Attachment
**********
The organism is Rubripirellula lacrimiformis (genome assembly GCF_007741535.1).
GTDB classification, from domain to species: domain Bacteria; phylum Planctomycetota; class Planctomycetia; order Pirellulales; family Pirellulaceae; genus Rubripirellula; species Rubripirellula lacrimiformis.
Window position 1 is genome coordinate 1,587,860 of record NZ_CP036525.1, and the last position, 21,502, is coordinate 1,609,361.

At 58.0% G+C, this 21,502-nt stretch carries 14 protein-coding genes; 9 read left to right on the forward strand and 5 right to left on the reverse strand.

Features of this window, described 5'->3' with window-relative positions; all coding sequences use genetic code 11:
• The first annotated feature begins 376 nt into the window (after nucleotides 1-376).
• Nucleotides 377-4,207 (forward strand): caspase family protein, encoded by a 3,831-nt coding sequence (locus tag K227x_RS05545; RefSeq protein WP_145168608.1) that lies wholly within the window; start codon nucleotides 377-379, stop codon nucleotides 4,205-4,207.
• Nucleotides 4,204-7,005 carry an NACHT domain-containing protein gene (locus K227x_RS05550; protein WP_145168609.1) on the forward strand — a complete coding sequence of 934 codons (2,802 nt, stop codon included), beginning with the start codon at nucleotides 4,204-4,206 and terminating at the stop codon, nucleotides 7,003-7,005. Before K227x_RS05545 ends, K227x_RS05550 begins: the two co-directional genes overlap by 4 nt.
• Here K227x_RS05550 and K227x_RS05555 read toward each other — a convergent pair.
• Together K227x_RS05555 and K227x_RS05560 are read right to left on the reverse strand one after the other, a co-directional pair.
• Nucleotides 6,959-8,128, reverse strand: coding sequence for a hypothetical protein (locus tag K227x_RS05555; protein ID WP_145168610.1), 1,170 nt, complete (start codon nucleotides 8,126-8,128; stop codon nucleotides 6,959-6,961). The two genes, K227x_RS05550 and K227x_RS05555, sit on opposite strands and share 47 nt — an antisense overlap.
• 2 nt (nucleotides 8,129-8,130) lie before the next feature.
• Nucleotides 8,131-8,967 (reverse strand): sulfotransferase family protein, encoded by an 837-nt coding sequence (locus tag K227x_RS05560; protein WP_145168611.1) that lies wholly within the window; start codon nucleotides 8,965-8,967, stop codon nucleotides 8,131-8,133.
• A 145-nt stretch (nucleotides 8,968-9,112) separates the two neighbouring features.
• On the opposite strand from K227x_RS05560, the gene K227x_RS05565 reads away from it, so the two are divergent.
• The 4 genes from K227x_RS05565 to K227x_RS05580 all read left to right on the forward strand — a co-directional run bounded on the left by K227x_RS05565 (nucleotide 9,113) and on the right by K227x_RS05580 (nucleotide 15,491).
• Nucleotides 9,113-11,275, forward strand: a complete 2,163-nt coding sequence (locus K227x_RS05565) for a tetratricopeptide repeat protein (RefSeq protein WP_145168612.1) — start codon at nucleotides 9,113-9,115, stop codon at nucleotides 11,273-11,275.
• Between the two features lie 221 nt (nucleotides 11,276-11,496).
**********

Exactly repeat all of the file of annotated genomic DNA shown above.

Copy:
The organism is Rubripirellula lacrimiformis (genome assembly GCF_007741535.1).
GTDB classification, from domain to species: domain Bacteria; phylum Planctomycetota; class Planctomycetia; order Pirellulales; family Pirellulaceae; genus Rubripirellula; species Rubripirellula lacrimiformis.
Window position 1 is genome coordinate 1,587,860 of record NZ_CP036525.1, and the last position, 21,502, is coordinate 1,609,361.

At 58.0% G+C, this 21,502-nt stretch carries 14 protein-coding genes; 9 read left to right on the forward strand and 5 right to left on the reverse strand.

Features of this window, described 5'->3' with window-relative positions; all coding sequences use genetic code 11:
• The first annotated feature begins 376 nt into the window (after nucleotides 1-376).
• Nucleotides 377-4,207 (forward strand): caspase family protein, encoded by a 3,831-nt coding sequence (locus tag K227x_RS05545; RefSeq protein WP_145168608.1) that lies wholly within the window; start codon nucleotides 377-379, stop codon nucleotides 4,205-4,207.
• Nucleotides 4,204-7,005 carry an NACHT domain-containing protein gene (locus K227x_RS05550; protein WP_145168609.1) on the forward strand — a complete coding sequence of 934 codons (2,802 nt, stop codon included), beginning with the start codon at nucleotides 4,204-4,206 and terminating at the stop codon, nucleotides 7,003-7,005. Before K227x_RS05545 ends, K227x_RS05550 begins: the two co-directional genes overlap by 4 nt.
• Here K227x_RS05550 and K227x_RS05555 read toward each other — a convergent pair.
• Together K227x_RS05555 and K227x_RS05560 are read right to left on the reverse strand one after the other, a co-directional pair.
• Nucleotides 6,959-8,128, reverse strand: coding sequence for a hypothetical protein (locus tag K227x_RS05555; protein ID WP_145168610.1), 1,170 nt, complete (start codon nucleotides 8,126-8,128; stop codon nucleotides 6,959-6,961). The two genes, K227x_RS05550 and K227x_RS05555, sit on opposite strands and share 47 nt — an antisense overlap.
• 2 nt (nucleotides 8,129-8,130) lie before the next feature.
• Nucleotides 8,131-8,967 (reverse strand): sulfotransferase family protein, encoded by an 837-nt coding sequence (locus tag K227x_RS05560; protein WP_145168611.1) that lies wholly within the window; start codon nucleotides 8,965-8,967, stop codon nucleotides 8,131-8,133.
• A 145-nt stretch (nucleotides 8,968-9,112) separates the two neighbouring features.
• On the opposite strand from K227x_RS05560, the gene K227x_RS05565 reads away from it, so the two are divergent.
• The 4 genes from K227x_RS05565 to K227x_RS05580 all read left to right on the forward strand — a co-directional run bounded on the left by K227x_RS05565 (nucleotide 9,113) and on the right by K227x_RS05580 (nucleotide 15,491).
• Nucleotides 9,113-11,275, forward strand: a complete 2,163-nt coding sequence (locus K227x_RS05565) for a tetratricopeptide repeat protein (RefSeq protein WP_145168612.1) — start codon at nucleotides 9,113-9,115, stop codon at nucleotides 11,273-11,275.
• Between the two features lie 221 nt (nucleotides 11,276-11,496).